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Constructed between 1180 and 1440, the 'Primatiale' is found in the middle of historic Lyon in the Saint-Jean district.
Built upon a Romanesque arch, the Gothic structure is shaped like a basilica with a 32m-high nave, two side aisles (lined with chapels), a choir, an apse and a transept. It measures 79m in length and 60m at its widest. In addition to the cathedral, this very beautiful Gothic unit includes a small and a large sacristy, a winter choir and the 'Manécanterie' (parish choir school). After serving as a dining hall for the canons, it became the home of the cantors (from which it gets its name, since 'mane cantare' means 'singing in the early morning'). Inside, there is a nave comprised of a sexpartite rib vault (the ribs end in thin columns).
There are a few beautiful rooms inside that absolutely must be seen:
The northern transept holds the astronomic clock, which was built in 1538 by Hugues Level, a clockmaker from Lyon, and his one-time master, N. Lippius, from Basel. It is made up of three faces: an oval one for the minutes, a perpetual calendar spanning from 1954 to 2019, and an astrolabe indicating the position of the stars on the Lyon horizon.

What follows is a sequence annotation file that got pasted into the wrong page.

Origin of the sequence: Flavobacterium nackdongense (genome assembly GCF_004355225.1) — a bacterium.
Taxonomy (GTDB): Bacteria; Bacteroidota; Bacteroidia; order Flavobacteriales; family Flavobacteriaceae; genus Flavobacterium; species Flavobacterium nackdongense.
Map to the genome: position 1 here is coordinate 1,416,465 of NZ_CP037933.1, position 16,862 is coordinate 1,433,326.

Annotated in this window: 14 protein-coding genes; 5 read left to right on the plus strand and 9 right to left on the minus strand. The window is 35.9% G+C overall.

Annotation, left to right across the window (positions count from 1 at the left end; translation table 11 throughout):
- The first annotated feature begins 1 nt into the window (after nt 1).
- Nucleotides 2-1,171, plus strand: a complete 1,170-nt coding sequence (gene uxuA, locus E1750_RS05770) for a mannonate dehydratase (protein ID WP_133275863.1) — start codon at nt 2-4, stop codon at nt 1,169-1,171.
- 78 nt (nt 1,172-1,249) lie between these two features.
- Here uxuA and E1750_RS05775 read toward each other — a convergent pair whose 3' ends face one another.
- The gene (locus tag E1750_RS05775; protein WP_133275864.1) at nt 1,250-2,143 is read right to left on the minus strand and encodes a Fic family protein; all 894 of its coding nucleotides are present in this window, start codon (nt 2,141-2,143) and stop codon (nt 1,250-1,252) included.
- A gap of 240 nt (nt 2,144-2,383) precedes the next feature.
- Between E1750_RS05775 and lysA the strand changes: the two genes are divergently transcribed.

As for its baroque decor, it dates from its restitution in 1660.
The stained-glass windows, dating from the 13th century, are quite remarkable, especially the medallion ones high up on the wall.
The Bourbon chapel: with its Flamboyant arches displaying great finesse, the chapel, dating from the end of the 15th century, is a worthy representative of Gothic architecture. It was erected to hold the tomb of Cardinal Archbishop Charles of Bourbon (1446-1478), which was destroyed by the troops of the Baron des Adrets in 1562.
The façade: begun in the 14th century by Archbishop Pierre de Savoie, it is composed of three great doors decorated with some 300 medallions forming a series of historical scenes.
The left door depicts the history of Samson, St. Peter and the Apocalypse. The central door displays the agricultural calendar, the signs of the zodiac, the life of St. John the Baptist and Genesis.
The right door tells the legend of Théophile, several saints and various animals.